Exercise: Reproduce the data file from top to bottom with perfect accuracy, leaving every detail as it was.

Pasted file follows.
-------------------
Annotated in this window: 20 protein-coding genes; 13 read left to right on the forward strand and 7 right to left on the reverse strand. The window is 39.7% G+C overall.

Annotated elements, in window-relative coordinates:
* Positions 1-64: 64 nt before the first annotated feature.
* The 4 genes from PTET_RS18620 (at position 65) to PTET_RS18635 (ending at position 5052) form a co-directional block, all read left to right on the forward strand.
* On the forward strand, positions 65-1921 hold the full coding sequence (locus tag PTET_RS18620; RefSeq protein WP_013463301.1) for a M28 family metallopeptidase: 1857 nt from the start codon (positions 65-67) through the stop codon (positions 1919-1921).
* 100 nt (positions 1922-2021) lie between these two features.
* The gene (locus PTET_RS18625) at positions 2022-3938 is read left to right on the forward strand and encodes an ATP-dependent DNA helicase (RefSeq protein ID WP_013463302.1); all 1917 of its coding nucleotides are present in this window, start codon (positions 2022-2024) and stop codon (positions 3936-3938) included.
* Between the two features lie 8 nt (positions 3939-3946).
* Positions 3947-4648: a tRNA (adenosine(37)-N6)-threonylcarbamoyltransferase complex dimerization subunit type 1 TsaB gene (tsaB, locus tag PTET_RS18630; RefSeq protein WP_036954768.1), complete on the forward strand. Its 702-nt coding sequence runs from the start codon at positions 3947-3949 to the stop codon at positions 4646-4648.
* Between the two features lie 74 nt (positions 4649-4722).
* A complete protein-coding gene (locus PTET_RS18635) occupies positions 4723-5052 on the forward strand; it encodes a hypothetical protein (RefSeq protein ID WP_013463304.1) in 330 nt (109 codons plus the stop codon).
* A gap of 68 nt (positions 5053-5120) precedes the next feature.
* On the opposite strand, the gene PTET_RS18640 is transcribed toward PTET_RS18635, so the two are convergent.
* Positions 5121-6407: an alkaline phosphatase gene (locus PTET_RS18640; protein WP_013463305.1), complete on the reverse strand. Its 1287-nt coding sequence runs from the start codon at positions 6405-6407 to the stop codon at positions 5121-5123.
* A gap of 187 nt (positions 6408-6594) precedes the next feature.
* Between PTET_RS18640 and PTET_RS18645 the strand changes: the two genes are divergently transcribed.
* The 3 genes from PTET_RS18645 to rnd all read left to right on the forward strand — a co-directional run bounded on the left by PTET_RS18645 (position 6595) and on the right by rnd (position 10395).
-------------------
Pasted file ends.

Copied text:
Annotated in this window: 20 protein-coding genes; 13 read left to right on the forward strand and 7 right to left on the reverse strand. The window is 39.7% G+C overall.

Annotated elements, in window-relative coordinates:
* Positions 1-64: 64 nt before the first annotated feature.
* The 4 genes from PTET_RS18620 (at position 65) to PTET_RS18635 (ending at position 5052) form a co-directional block, all read left to right on the forward strand.
* On the forward strand, positions 65-1921 hold the full coding sequence (locus tag PTET_RS18620; RefSeq protein WP_013463301.1) for a M28 family metallopeptidase: 1857 nt from the start codon (positions 65-67) through the stop codon (positions 1919-1921).
* 100 nt (positions 1922-2021) lie between these two features.
* The gene (locus PTET_RS18625) at positions 2022-3938 is read left to right on the forward strand and encodes an ATP-dependent DNA helicase (RefSeq protein ID WP_013463302.1); all 1917 of its coding nucleotides are present in this window, start codon (positions 2022-2024) and stop codon (positions 3936-3938) included.
* Between the two features lie 8 nt (positions 3939-3946).
* Positions 3947-4648: a tRNA (adenosine(37)-N6)-threonylcarbamoyltransferase complex dimerization subunit type 1 TsaB gene (tsaB, locus tag PTET_RS18630; RefSeq protein WP_036954768.1), complete on the forward strand. Its 702-nt coding sequence runs from the start codon at positions 3947-3949 to the stop codon at positions 4646-4648.
* Between the two features lie 74 nt (positions 4649-4722).
* A complete protein-coding gene (locus PTET_RS18635) occupies positions 4723-5052 on the forward strand; it encodes a hypothetical protein (RefSeq protein ID WP_013463304.1) in 330 nt (109 codons plus the stop codon).
* A gap of 68 nt (positions 5053-5120) precedes the next feature.
* On the opposite strand, the gene PTET_RS18640 is transcribed toward PTET_RS18635, so the two are convergent.
* Positions 5121-6407: an alkaline phosphatase gene (locus PTET_RS18640; protein WP_013463305.1), complete on the reverse strand. Its 1287-nt coding sequence runs from the start codon at positions 6405-6407 to the stop codon at positions 5121-5123.
* A gap of 187 nt (positions 6408-6594) precedes the next feature.
* Between PTET_RS18640 and PTET_RS18645 the strand changes: the two genes are divergently transcribed.
* The 3 genes from PTET_RS18645 to rnd all read left to right on the forward strand — a co-directional run bounded on the left by PTET_RS18645 (position 6595) and on the right by rnd (position 10395).